Musings on Scenario Development for Travel Forecasting

Truth be told, I volunteered to be a Foresight Ambassador for NCHRP. My and the several other ambassadors’ mission was to spread the word about NCHRP Foresight Reports 750. This series of six reports, as you have probably heard, develops future scenarios for transportation development and planning. All rookie ambassadors were supplied with a one-day briefing, a really snazzy canned keynote-type presentation and PDFs of the six reports. This canned presentation was oriented to state DOT executives and others of that ilk, so it was quite long on concept and quite short on details.

When the Innovations in Travel Modeling Conference rolled around, Lori Sundstrom of NCHRP suggested that I stop by and give a lightning talk about those reports. The expertise of my audience meant the canned presentation wouldn’t do. Instead, I needed to quickly tell modelers the particulars of how those reports could benefit them.  To prepare for this presentation, I did something I am loathe to do — I read those reports. Well, not every page, but quite a lot of it. And I found out that making sense of those reports, holistically, was not as simple as I thought it would be before diving in.

So there were six separate reports looking at six different theme areas written by six distinct sets of consultants.*  As far as I could tell, there was little attempt to coordinate content or style across those reports. So any given modeler wishing to benefit from those reports must both distill and synthesize the massive amounts of information contained therein.

Let me step back momentarily and explain why modelers need scenarios, preferably canned scenarios. Scenario planning, by now, should be SOP for LRTPs. Alternatives need to be correctly evaluated within varying contexts, not just those that are particularly favorable. The most robust plans should evaluate well across a broad set of reasonable futures. Ideally, every alternative should be tested against every scenario.  More specifically for modelers, those same scenarios become inputs of the modeling process.  But a scenario is not particularly helpful if it cannot be modeled. Thus, modelers need to advise the scenario creation process to assure that the technical limitations of the models are not violated.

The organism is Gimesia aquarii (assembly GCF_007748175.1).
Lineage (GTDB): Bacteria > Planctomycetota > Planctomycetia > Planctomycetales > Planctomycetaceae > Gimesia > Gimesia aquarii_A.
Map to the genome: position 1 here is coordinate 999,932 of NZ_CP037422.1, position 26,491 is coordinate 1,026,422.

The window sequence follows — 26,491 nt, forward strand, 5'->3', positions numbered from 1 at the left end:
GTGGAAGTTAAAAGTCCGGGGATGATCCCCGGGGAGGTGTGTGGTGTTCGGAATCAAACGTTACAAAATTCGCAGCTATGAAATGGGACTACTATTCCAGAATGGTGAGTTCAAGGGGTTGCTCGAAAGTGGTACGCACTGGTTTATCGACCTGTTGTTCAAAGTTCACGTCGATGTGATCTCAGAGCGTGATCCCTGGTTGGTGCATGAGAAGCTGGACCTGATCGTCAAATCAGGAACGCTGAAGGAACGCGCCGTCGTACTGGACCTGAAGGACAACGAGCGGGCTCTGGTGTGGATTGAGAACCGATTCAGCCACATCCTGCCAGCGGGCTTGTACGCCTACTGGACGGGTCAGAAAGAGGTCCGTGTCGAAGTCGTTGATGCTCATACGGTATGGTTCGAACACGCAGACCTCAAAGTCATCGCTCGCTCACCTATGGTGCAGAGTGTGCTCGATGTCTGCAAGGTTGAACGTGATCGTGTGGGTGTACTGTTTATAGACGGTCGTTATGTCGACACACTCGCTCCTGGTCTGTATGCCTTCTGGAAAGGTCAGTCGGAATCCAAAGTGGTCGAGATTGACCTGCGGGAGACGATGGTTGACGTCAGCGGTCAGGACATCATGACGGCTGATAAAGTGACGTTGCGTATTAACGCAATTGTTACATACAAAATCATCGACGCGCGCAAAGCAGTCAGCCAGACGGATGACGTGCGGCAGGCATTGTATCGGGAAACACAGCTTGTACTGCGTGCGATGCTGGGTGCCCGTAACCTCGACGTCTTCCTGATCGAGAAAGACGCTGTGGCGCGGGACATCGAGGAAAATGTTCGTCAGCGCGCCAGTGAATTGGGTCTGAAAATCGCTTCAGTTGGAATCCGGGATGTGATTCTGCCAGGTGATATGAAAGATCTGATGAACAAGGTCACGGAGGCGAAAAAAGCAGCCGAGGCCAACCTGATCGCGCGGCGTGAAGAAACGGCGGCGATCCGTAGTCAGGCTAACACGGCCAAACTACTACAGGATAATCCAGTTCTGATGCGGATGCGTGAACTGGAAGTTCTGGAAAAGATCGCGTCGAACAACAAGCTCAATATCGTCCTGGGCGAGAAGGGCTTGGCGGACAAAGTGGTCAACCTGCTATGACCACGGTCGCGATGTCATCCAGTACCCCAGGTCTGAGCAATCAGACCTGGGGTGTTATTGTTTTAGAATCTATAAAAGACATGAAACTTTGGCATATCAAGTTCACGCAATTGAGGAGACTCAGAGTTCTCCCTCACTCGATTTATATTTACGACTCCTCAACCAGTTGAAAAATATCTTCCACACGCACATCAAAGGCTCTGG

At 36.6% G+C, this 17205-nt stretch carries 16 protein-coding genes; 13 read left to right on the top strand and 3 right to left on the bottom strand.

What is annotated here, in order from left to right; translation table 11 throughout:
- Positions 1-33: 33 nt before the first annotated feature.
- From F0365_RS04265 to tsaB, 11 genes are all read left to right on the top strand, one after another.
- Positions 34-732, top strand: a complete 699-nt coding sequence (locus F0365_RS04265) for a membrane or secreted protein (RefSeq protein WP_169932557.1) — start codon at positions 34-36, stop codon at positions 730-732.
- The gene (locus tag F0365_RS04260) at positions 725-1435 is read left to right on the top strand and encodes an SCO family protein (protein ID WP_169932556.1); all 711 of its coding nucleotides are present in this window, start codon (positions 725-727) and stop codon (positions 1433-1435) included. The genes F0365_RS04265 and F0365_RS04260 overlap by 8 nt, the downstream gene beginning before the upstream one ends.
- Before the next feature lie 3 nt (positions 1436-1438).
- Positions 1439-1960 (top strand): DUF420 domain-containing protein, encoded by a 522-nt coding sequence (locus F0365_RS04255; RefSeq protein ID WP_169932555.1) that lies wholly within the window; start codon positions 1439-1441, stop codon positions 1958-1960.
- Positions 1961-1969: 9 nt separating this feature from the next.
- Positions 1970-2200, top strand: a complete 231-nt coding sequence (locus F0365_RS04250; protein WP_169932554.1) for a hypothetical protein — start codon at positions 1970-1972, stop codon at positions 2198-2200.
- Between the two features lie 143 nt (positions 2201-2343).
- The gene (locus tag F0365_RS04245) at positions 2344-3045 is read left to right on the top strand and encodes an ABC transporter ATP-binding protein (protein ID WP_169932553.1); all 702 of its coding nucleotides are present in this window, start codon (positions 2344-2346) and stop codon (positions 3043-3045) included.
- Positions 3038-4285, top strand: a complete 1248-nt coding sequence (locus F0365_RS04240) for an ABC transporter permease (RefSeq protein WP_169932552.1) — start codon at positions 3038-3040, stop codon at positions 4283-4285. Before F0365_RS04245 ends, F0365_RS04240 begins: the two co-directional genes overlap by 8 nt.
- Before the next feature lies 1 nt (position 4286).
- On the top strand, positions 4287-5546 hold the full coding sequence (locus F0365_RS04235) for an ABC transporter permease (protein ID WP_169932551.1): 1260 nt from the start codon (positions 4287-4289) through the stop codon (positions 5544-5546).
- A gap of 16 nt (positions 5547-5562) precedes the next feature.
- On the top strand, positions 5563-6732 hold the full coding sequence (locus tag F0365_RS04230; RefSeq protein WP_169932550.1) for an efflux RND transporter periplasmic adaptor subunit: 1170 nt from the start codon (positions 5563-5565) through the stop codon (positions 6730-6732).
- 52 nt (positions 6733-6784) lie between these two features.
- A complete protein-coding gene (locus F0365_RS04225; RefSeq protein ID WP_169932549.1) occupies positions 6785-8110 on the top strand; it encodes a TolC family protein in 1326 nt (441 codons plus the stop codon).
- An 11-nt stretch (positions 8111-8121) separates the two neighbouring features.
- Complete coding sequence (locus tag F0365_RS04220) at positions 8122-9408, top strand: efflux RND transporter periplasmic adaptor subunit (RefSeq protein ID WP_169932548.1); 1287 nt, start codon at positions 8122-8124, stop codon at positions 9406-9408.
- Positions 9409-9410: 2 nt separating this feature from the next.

A model also needs to be validated; and one recommended way of validating is to stress the model through a sensitivity analysis. There are too many inputs to find the sensitivity to each one, so scenarios are needed to package variations to base-case inputs in a consistent fashion. If the model produces a reasonable answer for difficult scenario, then there is a good chance it won’t produce a difficult answer for a reasonable scenario.

The creation of scenarios can be hazardous. A model can be otherwise perfect, but a wrong-headed scenario can ruin a lot of hard work.  In my experience the worst mistakes made during plan evaluation have been caused by poor assumptions about future conditions. Given the clear possibility of a planning disaster, planners (and modelers) could use a lot of help in how scenarios are formulated. If someone else, more capable, is tasked with the scenario creation chore, then the modeler is offered some degree of professional protection from unforeseen events.

Thus, while far from a god-send, Reports 750 are about the best resource humanly possible for creating planning scenarios. But none of the six consultant teams saw the big picture. So the scenario creation job, as far as we are concerned, remains unfinished. If an LRTP or a model sensitivity analysis needs at most eight to twelve scenarios, then the information found in the various Reports 750 will need substantial post-processing.

The horizon year for Reports 750 is 2050, which is in rough alignment with ongoing LRTP efforts. Keep in mind that we do not actually expect to realize one of the future scenarios when writing an LRTP. The scenarios help establish a direction for plans and policies that will be redirected and revised, incrementally, at 5 year intervals or so.

The six theme areas covered by the reports are: freight, climate change, technology, sustainability, energy and socio-demographics. Modelers can pretty much skip over climate change and technology, since these reports deal with issues that, for the most part, do not directly affect model inputs. There may be indirect effects, such as regulations to limit green-house gas emissions, but some of these are covered under sustainability.

Scenarios are entirely contained within their theme; for example, a climate change scenario only deals with climate, but not with the interaction between global warming and population growth in coastal regions.